Mumford and Sons’ latest album Delta creates the perfect wintertime feel

Mumford and Sons latest album Delta creates the perfect wintertime feel

Mumford and Sons’ music has been a constant in my household ever since I was young enough to remember listening to music. My mom was always migrating from artist to artist; the soundtrack to my early childhood was characterized by musicians like The Beatles, Jack Johnson, The Verve Pipe, and countless others. So, in short, I am very familiar with the particular sound of Mumford and Sons. Typically characterized by somber, moody, and thoughtful music, the British Indie band’s new album Delta does not stray far from the norm.

Most of the tracks feature short, one to two-word titles, yet the album is anything but short and sweet. Delta, their fourth album, consists of approximately one hour of alternative music appropriate for laying in bed, self-reflecting, or simply enjoying a peaceful moment.  Marcus Mumford’s soft, somewhat haunting vocals combined with the thoughtful strumming of the guitar gives the album a calming, peaceful feel.

Their 2015 album, Wilder Minds, was a change from their original acoustic sound to something more electric. According to an article by Rolling Stone, this switch began to “divide their fanbase” while also being “a liberator,” according to bassist Ted Dwane. After that experiment with different sounds, Mumford and Sons made the decision to bring back their original acoustic sounds to their latest album.

The album begins with the track “42,” a compilation of beautiful, yet somewhat boring melodies. For me, this track didn’t seem like the best song to begin an album with. The beat didn’t prove to be anything new or exciting, and while the words remained somewhat clear, the meaning seemed to get lost. I found myself losing interest throughout the duration of the four minutes; it was as if I was just waiting to skip to the next song, “Guiding Light.” This song, unlike the previous, proved to be much more pleasing.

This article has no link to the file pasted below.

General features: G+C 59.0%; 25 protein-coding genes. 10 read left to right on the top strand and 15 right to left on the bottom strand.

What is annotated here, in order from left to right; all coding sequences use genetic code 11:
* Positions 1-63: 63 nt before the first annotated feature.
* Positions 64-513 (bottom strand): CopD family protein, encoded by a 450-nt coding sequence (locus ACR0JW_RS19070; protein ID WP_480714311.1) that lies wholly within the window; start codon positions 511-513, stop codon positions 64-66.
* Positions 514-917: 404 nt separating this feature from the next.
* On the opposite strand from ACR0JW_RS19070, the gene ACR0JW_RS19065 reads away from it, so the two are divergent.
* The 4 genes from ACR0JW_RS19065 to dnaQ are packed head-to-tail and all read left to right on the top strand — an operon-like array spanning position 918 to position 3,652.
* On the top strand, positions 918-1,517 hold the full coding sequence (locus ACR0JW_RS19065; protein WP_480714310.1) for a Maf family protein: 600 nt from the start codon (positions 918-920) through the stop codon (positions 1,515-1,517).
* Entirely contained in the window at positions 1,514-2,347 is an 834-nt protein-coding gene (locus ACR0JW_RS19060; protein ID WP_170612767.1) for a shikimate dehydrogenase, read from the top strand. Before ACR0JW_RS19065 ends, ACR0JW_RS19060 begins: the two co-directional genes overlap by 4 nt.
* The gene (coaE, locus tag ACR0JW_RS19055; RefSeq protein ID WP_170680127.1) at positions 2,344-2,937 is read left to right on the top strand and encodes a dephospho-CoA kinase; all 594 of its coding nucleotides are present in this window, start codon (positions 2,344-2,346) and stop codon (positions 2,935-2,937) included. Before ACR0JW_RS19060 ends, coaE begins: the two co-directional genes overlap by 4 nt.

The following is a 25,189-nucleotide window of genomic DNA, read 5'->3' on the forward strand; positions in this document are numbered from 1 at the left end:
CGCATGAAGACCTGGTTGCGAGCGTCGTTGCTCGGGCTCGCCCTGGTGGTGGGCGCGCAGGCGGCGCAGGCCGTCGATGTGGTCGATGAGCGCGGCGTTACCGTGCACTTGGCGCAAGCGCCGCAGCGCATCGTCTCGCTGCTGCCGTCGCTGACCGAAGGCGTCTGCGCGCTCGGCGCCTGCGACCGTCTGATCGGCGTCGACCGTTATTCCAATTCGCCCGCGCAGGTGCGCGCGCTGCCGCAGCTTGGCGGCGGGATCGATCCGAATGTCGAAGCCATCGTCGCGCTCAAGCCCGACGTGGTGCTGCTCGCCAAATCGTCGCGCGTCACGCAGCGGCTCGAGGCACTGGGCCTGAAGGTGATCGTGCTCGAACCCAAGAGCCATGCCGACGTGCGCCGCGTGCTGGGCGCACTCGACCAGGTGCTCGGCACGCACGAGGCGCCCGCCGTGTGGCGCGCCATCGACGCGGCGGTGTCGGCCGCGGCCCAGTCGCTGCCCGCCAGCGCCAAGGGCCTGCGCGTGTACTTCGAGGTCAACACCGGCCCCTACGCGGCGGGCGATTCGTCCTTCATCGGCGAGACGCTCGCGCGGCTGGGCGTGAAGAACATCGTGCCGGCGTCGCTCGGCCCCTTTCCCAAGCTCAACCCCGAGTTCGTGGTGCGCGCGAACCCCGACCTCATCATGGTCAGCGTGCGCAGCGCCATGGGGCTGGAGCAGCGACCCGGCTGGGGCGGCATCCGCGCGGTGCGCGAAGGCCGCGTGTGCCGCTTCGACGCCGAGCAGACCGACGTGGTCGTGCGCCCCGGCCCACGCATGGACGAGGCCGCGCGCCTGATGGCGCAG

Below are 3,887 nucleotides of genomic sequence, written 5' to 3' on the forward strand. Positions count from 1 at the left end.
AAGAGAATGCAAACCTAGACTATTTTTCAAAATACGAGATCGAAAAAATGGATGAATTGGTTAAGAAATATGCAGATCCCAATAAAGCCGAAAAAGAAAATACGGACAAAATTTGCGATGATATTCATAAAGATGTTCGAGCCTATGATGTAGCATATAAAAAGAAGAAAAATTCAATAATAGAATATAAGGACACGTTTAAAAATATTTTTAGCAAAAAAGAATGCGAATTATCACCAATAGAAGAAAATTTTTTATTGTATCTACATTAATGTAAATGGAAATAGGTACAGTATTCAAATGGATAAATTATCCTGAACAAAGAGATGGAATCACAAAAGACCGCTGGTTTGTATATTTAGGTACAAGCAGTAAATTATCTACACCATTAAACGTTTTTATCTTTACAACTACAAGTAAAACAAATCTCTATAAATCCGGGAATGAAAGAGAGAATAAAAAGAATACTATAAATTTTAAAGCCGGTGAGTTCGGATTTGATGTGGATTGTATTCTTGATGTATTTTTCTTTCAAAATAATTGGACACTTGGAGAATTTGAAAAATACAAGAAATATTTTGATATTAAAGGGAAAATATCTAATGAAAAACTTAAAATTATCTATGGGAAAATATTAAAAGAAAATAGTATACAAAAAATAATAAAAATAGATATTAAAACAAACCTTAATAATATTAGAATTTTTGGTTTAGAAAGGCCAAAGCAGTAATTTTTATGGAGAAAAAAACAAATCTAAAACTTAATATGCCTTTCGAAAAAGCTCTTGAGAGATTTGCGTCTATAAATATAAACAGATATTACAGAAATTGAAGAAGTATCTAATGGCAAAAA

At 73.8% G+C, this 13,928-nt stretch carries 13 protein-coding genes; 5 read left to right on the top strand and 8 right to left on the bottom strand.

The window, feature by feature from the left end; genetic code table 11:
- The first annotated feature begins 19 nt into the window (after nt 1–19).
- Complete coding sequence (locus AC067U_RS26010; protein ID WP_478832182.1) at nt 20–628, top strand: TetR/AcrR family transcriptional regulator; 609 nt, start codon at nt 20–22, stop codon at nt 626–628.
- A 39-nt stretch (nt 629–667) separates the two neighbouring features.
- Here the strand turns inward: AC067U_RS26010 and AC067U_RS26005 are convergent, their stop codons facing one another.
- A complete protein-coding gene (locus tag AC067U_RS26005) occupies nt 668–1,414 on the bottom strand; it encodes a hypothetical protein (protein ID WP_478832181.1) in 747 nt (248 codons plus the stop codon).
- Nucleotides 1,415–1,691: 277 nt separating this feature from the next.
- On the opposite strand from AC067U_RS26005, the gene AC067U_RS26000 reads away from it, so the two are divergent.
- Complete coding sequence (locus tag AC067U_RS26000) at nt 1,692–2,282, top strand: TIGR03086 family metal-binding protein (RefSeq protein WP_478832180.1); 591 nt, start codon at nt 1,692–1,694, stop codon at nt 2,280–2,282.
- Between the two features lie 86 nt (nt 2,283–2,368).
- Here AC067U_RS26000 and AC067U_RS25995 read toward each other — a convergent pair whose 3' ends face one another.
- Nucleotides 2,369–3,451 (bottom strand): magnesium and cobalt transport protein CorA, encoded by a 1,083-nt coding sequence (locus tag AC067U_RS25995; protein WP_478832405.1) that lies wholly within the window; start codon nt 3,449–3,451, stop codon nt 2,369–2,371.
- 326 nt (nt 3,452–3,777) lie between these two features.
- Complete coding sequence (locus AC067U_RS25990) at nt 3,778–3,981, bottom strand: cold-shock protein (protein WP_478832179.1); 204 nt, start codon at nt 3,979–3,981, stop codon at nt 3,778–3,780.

For me, “Guiding Light” had a lighter, more upbeat feel and was full of hope. In this track, Mumford and Sons talks about the strength found in a lover, which overall gave the piece a more positive aura. The lyrics “‘Cause even when there is no star in sight, you’ll always be my only guiding light” further emphasizes the message of reliance found in another person as well as serves as a beautiful chorus throughout the song. The optimistic mood was a good change from the rest of the album and provided somewhat of a relief from the previous track.

My favorite song by far, though, is “Woman.” Filled to the brim with eerie background noises and soft melodies, this song made me feel as though I was packed inside of a warm car, traveling along a dark road lined with soft snow. The comforting sound of Mumford seemed to reach through my headphones, as if embracing me in a virtual hug. The message in the song remains somewhat unclear; however, the repetition of the word “woman” and the chorus “Do you ever really know? Can you ever really know?” creates the impression of a story about an infatuation with a woman, whose love is possibly unrequited.

The closing song on the album fits perfectly into place. Nestled into spot number fourteen, “Delta” is a perfect conclusion to the album. Being the longest of the album, with a length of six minutes and sixteen seconds, it features a slow, almost too long build up to an intense and passionate chorus and ending. For me, I wish that the song would have built up a bit faster, but when it did actually reach the chorus, the wait proved to be worth it. Perhaps this bout of power is a symbol for the rise of the album?

As a whole, Delta is a combination of many slow, mostly soft songs with a few outliers that feature more enthusiastic and electric tones. It seems fitting that this album was released in December because it is the perfect wintertime soundtrack due to its more melancholy mood. Overall, Delta is nothing new from the usual sound of Mumford and Sons; however, it still remains enjoyable to listen to.